Ampersand [&], Wait · — · · · At sign [@] · — — · — ·


On May 24, 2004—the 160th anniversary of the first public Morse telegraph transmission—the Radiocommunication Bureau of the International Telecommunication Union (ITU-R) formally added the @ ("commercial at" or "commat") character to the official Morse character set, using the sequence denoted by the AC digraph (· — — · — ·). This sequence was reportedly chosen to represent "A[T] C[OMMERCIAL]" or a letter "a" inside a swirl represented by a "C".[2] The new character facilitates sending electronic mail addresses by Morse code and is notable since it is the first official addition to the Morse set of characters since World War I.


Speed Enhancement (Prosigns and Q codes)

The fastest speed ever sent by a straight key was achieved in 1942 by Harry Turner W9YZE (d. 1992) who reached 35 WPM in a demonstration at a U.S. Army base.

The relatively limited speed at which Morse code can be sent led to the development of an extensive number of abbreviations to speed communication. These include prosigns and Q codes, plus a restricted standardized format for typical messages. For example, CQ is broadcast to be interpreted as "seek you" (I'd like to converse with anyone who can hear my signal). OM (old man), YL (young lady) and XYL ("ex YL" - wife) are common pronouns. YL or OM is used by an operator when referring to the other operator, XYL or OM is used by an operator when referring to his or her spouse. This use of abbreviations for common terms permits conversation even when the operators speak different languages.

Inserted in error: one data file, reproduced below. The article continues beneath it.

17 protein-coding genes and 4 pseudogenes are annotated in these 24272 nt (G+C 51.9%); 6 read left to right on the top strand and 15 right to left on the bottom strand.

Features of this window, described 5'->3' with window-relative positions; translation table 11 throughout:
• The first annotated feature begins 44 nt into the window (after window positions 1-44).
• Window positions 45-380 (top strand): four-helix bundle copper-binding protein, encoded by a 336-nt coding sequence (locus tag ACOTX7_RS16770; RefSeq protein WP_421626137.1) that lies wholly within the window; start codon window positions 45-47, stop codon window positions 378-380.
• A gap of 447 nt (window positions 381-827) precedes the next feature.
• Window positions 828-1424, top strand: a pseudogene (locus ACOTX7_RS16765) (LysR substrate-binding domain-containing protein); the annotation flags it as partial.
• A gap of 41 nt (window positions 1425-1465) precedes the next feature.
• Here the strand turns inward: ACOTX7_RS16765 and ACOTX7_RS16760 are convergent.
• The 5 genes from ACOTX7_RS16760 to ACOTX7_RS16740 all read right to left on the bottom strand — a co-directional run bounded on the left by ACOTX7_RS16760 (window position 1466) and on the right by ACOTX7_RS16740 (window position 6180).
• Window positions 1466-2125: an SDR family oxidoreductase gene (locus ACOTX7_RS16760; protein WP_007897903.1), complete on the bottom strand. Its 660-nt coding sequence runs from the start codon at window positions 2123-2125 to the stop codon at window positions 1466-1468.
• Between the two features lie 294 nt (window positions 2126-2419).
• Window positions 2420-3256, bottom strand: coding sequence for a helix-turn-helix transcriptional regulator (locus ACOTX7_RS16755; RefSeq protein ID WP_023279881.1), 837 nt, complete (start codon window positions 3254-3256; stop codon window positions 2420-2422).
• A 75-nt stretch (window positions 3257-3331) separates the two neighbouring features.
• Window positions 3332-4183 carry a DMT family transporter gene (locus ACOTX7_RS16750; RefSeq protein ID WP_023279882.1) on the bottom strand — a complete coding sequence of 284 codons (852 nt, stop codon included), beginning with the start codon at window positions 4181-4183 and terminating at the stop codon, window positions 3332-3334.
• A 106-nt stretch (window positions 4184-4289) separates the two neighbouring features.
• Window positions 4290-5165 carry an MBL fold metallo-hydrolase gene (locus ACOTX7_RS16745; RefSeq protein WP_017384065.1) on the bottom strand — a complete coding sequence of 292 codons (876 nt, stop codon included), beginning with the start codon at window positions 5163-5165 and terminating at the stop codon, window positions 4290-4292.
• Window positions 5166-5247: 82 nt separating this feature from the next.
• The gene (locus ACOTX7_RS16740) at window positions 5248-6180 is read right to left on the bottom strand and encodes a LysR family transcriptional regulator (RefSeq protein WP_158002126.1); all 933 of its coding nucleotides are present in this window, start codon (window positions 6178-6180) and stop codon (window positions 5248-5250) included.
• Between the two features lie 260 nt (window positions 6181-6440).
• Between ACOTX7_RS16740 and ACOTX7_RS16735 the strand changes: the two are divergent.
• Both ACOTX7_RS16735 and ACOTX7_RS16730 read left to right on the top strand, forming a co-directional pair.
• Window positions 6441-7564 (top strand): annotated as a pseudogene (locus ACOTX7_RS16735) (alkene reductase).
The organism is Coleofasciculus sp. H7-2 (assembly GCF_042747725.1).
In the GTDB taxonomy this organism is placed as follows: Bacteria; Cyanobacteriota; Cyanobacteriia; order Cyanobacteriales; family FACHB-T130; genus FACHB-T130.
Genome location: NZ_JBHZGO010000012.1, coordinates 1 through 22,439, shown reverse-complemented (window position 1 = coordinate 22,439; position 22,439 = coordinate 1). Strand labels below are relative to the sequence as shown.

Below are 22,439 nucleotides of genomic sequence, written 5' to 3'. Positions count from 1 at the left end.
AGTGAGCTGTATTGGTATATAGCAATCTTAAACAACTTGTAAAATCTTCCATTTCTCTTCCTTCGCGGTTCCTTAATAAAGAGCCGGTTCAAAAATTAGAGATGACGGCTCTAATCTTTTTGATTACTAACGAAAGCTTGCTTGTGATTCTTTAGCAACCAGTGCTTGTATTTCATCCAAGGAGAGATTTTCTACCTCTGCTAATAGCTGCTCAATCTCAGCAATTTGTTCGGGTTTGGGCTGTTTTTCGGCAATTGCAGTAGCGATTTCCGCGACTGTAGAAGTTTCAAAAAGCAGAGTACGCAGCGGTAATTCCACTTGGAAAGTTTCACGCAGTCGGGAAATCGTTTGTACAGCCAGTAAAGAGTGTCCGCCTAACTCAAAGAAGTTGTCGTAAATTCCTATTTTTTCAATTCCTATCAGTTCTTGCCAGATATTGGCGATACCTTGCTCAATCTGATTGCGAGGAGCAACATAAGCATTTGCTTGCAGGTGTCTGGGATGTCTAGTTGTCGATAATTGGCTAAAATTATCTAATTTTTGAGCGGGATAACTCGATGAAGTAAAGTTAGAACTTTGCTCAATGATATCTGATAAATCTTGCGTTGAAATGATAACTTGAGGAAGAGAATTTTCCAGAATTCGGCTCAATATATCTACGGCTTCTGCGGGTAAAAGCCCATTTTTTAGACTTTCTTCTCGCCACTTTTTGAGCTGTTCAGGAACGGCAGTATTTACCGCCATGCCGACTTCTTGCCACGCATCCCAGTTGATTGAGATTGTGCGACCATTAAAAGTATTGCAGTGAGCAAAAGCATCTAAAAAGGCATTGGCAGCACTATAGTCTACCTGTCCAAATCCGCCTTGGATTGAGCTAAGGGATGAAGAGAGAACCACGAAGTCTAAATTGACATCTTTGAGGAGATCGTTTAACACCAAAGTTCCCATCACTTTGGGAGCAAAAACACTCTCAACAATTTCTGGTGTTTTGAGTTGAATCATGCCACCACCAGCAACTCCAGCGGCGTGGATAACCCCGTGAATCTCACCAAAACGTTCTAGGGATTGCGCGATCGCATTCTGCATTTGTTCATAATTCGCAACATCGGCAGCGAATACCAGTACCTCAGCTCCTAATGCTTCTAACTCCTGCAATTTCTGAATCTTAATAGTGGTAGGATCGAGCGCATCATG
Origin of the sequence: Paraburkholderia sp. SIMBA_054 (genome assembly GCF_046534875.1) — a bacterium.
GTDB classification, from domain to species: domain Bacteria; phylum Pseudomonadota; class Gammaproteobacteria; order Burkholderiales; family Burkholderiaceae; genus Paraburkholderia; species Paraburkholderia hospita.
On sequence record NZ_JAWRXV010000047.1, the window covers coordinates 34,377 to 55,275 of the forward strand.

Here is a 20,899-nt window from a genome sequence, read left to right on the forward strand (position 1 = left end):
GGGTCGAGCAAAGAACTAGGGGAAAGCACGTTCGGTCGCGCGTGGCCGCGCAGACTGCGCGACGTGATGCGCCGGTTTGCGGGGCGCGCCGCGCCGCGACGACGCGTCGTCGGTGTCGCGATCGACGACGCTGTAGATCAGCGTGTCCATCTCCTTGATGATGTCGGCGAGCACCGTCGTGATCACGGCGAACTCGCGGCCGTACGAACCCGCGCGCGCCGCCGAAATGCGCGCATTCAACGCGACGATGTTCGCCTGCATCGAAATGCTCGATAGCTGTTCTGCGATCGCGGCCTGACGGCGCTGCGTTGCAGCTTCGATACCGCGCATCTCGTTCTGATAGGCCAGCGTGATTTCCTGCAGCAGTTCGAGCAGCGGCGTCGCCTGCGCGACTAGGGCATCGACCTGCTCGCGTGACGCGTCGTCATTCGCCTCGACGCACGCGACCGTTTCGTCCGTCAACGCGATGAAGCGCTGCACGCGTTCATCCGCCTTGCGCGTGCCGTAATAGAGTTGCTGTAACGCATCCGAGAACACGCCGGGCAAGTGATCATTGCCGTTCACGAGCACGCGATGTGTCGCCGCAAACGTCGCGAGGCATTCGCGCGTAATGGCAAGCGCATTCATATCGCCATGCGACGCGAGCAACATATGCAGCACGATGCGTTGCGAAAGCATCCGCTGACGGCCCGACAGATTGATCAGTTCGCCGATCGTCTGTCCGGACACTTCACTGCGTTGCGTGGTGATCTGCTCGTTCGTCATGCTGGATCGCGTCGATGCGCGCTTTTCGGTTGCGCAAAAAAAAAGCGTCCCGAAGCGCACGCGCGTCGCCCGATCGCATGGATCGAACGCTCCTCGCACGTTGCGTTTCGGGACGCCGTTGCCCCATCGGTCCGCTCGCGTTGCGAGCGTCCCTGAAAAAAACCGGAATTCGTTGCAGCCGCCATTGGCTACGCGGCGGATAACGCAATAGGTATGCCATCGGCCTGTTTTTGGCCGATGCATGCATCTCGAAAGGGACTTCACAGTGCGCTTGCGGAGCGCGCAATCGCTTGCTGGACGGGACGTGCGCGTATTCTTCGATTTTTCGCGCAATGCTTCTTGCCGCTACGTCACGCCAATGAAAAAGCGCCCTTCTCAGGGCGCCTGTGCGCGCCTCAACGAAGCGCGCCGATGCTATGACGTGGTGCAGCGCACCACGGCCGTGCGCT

Character(s) Code Character(s) Code Character(s) Code
Wait · - · · ·  Error · · · · · · · ·  Understood · · · - · 
Invitation to transmit - · - End of work · · · - · - Starting Signal - · - · -

Defined in the ITU recommendation.


Learning Morse Code